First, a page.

Segarra: Do you think there’s a way to do this that is helpful and not invasive?
Laird: There’s definitely room for improvement for schools to be way more transparent around what they’re doing. Tell parents and students, “This is when we’re tracking you. This is why we’re tracking you. This is how long we keep this information.” And that, per our research, isn’t happening right now. And if school districts do choose to use these tools, really minimizing the information that is collected, who has access to it to only the most critical uses that you have articulated as a school. Then I think the last thing that I would flag that they can do is really just building capacity within the whole system, from within schools to within communities — to be having a conversation around what are ethical and responsible uses of these tools, and what are the things that folks are most worried about so that they can guard against them.
Related links: More insight from Marielle Segarra
Parents and teachers surveyed by Laird’s team said they felt the benefits of this software generally outweighed the risks. And half of students said they were very or somewhat comfortable with the software.
But the folks who were the most positive about the technology were at schools that were already using it. Which for Laird raised a question — does the presence of these programs normalize them? And normalize surveillance?
Eighty-six percent of teachers said their schools were providing devices to students during the pandemic, twice as many as before.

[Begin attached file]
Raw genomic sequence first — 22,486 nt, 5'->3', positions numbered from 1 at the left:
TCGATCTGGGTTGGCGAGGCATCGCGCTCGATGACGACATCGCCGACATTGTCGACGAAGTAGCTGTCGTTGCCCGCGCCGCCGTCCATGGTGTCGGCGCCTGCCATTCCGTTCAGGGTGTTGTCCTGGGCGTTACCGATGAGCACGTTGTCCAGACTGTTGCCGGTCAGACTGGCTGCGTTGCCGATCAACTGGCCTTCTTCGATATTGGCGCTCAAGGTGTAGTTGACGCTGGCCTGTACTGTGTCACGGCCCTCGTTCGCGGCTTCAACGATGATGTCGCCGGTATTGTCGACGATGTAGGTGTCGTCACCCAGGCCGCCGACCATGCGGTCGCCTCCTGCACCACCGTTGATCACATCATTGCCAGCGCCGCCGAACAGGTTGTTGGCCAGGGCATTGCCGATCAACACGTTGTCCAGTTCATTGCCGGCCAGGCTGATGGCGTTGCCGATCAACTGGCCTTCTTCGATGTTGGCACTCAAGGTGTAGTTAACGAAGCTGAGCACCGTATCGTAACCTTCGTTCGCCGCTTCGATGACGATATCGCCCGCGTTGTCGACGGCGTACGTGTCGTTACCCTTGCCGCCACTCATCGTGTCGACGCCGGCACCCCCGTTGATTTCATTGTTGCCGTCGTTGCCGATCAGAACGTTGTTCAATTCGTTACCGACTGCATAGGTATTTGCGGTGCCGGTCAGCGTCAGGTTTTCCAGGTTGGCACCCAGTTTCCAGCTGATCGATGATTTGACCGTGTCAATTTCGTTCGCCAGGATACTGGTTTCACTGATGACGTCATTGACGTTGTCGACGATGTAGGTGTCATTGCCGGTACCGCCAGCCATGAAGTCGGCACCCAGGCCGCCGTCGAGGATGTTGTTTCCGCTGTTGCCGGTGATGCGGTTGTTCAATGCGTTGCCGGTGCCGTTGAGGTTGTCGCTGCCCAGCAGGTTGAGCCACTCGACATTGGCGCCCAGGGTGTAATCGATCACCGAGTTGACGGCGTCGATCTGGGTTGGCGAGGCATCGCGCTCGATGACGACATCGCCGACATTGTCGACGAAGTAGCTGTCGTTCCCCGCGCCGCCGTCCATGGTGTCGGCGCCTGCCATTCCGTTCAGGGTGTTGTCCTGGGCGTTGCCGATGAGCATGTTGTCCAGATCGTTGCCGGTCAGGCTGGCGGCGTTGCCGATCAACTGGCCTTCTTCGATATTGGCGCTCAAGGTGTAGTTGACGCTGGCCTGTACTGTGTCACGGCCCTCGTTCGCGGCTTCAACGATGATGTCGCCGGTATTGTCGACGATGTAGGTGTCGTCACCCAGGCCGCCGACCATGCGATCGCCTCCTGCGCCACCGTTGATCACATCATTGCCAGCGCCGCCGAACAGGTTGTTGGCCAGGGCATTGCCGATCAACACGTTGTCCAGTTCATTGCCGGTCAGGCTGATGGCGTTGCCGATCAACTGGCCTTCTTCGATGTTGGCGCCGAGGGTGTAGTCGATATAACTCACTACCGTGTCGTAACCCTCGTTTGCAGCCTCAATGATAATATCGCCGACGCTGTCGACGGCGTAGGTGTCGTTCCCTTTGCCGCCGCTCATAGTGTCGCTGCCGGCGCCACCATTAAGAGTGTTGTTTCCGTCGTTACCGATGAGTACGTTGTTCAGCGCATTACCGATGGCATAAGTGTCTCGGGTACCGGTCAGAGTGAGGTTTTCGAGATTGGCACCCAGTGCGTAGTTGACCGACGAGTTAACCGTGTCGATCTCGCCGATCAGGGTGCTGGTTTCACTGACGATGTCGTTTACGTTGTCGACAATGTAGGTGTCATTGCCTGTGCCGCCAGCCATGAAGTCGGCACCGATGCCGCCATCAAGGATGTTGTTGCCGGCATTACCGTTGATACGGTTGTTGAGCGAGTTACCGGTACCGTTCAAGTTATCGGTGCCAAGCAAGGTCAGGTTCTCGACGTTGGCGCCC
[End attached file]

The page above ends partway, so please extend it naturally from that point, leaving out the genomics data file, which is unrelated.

The Wall Street Journal has a story about this kind of artificial intelligence that can scan students’ devices for signs that they’re anxious or depressed, have an eating disorder or that they’re getting bullied or considering self-harm. And it quotes some school district employees, like a superintendent who said a program like this allowed the school to step in and help a student who really needed it. Another school employee said he had mixed feelings about the surveillance, but “if we’re going to err on one side it has to be on the side of safety.”
I guess the question is: What are schools doing to make sure these programs are used to help students, not to discipline them or look for minor infractions? Especially because, as Laird pointed out, there’s an equity issue here. Lower-income students are less likely to have their own devices and more likely to use the school-issued ones. Which means they’re also more likely to be tracked.